Intention in Hybrid Organizations: The Diffusion of the Business Metaphor in Swedish Laws
Journal article, 2015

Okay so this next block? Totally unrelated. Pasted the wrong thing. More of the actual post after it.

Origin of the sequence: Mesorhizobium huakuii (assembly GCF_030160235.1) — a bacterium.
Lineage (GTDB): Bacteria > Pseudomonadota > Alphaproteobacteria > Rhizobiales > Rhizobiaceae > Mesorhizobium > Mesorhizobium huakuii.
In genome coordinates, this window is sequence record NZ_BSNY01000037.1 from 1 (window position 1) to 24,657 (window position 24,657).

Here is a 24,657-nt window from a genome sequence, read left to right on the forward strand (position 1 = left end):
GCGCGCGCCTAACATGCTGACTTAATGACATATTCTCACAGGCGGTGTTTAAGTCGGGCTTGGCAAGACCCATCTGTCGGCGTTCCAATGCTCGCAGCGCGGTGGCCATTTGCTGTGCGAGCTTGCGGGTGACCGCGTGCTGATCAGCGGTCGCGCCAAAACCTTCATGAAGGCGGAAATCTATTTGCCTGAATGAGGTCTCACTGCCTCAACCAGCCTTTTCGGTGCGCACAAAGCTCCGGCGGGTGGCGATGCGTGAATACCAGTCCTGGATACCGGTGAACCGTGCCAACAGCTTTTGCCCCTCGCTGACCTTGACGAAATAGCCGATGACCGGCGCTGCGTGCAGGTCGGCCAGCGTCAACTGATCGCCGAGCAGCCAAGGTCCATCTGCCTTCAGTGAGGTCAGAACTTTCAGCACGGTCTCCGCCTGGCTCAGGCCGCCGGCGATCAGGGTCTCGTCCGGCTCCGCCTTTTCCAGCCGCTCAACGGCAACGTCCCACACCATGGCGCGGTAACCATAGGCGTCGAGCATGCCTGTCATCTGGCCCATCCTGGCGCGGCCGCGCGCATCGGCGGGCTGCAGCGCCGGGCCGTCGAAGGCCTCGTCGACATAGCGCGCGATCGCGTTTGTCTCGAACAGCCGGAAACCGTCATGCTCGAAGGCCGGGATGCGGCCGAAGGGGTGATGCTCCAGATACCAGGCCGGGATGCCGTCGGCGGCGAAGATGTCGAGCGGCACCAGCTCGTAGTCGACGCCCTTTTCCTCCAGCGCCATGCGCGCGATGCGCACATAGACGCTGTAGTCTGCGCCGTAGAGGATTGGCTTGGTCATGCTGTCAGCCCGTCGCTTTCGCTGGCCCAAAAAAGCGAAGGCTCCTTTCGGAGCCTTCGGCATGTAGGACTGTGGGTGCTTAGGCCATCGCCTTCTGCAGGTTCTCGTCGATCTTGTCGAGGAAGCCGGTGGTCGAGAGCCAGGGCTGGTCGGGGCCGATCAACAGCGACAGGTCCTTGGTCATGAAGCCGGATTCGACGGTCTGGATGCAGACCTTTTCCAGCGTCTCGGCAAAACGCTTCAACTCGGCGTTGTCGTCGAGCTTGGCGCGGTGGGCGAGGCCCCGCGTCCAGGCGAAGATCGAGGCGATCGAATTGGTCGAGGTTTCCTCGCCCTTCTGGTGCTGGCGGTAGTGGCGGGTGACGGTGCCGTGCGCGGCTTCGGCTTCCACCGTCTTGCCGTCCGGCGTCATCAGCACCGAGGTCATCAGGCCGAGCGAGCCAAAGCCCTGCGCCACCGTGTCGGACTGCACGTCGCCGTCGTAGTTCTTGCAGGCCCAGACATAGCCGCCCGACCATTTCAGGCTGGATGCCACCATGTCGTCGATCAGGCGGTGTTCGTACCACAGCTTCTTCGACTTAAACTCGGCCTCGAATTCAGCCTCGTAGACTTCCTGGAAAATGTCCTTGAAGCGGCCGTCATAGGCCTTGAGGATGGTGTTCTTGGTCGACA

© 2013, Springer Science+Business Media Dordrecht. Recent studies of conceptual metaphors in a legal context have often dealt with the power of embodiment. However, the connotations of culturally originated metaphors could be different when they appear in laws and regulations. In particular, the role of metaphor when the legislator wishes to define intention in hybrid organizations is investigated here. The case studied is how a conceptual metaphor of ‘business’ manifesting itself in the Swedish simile adjective affärsmässig (businesslike) has spread over 40 years. ‘Business’ early on acquired connotations such as impartiality and methodical approach, and can be used metaphorically. Introduced in the regulation of public procurement, ‘businesslike’ was later used to regulate conflicts of interest, restrict state aid and also entered tax legislation. Analysis of Swedish court decisions where ‘businesslike’ occurs shows how the emphasis has shifted from public sector efficiency to neo-liberal principles of competition, while stronger social norms related to environmental effects have led to the term being removed from the Public Procurement Act. Elements of a mixed jurisdiction arise from reliance on EU case-law, and national use of ambiguous cultural metaphors in legal texts and court decisions is a plausible response.